The latest ads from the American Crossroads “super PAC” attack Democrats running for Senate seats in Colorado, Illinois, Ohio, Nevada, Missouri and New Hampshire.
The ads contain a number of misleading and false claims.
- An Ohio ad falsely claims that the stimulus "failed to create jobs." It blames candidate Lee Fisher for the state’s job losses, which were declining long before he became lieutenant governor and were worsened by the recession.
- In Colorado, an ad says Sen. Michael Bennet was "the deciding vote" on health care, though he was one of 60 senators who supported it. The ad also contains false and misleading characterizations of the new law.
- In Illinois, an ad misuses a newspaper headline to imply that Alexi Giannoulias is at fault for the loss of millions in a college investment fund.
- A Nevada ad exploits a gaffe by Majority Leader Harry Reid, who said last March that “only 36,000 people lost their jobs today, which is really good." As he later explained, Reid meant to say that the previous month’s job loss was much less than expected.
- New Hampshire’s Paul Hodes is accused of voting for projects that weren’t even mentioned in the stimulus bill he supported.
- In Missouri, an ad attacking Robin Carnahan repeats a litany of misleading claims about the stimulus and health care laws.
American Crossroads is funding the ads, in part, with donations from corporations. A controversial Supreme Court decision earlier this year lifted restraints on the use of corporate funds for political activity.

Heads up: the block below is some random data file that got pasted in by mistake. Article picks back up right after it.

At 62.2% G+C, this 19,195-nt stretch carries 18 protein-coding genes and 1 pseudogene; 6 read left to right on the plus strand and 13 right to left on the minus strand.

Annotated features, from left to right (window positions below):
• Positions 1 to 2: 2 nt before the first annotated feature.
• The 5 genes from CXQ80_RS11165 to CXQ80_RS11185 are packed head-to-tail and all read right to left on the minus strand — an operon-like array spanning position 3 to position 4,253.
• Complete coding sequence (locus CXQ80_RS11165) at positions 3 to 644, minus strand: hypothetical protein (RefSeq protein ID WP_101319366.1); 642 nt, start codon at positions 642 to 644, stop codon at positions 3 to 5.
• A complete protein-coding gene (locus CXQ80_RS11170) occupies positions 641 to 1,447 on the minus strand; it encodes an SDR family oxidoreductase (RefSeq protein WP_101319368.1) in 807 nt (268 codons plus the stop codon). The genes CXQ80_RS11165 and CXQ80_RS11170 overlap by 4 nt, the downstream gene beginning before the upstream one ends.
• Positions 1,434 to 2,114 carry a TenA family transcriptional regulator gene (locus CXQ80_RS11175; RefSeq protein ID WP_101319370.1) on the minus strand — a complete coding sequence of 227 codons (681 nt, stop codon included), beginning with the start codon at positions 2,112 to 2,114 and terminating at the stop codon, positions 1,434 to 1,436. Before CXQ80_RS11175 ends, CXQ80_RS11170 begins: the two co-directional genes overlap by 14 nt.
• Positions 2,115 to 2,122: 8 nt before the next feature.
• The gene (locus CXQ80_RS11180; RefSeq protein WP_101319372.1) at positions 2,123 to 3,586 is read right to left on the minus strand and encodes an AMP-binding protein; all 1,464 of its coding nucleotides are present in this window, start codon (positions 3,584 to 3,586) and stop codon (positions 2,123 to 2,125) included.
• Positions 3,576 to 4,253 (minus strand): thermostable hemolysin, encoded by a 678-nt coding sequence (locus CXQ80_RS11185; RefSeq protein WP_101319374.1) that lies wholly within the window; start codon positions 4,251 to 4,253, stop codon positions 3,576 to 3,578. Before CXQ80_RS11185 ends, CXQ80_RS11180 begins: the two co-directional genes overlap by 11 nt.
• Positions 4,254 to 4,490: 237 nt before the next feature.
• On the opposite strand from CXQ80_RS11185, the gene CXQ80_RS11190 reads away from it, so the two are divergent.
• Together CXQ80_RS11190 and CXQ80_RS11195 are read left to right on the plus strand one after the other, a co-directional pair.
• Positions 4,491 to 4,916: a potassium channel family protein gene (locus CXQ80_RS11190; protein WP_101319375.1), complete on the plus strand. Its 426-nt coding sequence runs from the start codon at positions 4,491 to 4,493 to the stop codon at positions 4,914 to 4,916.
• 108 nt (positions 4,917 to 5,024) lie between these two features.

American Crossroads registered in July with the Federal Election Commission as what has become known as a "super PAC" — a new type of political committee that can accept contributions in unlimited amounts from individuals, unions and corporations. The FEC began allowing these new groups after the U.S. Supreme Court’s January decision in Citizens United v. Federal Election Commission loosened restrictions on corporate and union spending in elections. Among the contributions to the group so far: $1 million from oilman Trevor Rees-Jones; $1 million from Robert Rowling, whose holding company includes stakes in oil companies, Omni Hotels and Gold’s Gym; and $400,000 from American Financial Group, a corporation run by longtime Republican donor Carl Lindner Jr.
Firing on Fisher
The group’s ad attacking Democrat Lee Fisher, Ohio’s lieutenant governor, tries to drape the albatross of declining employment in the state around his neck. It’s not a good fit.
American Crossroads Ad: "Behind"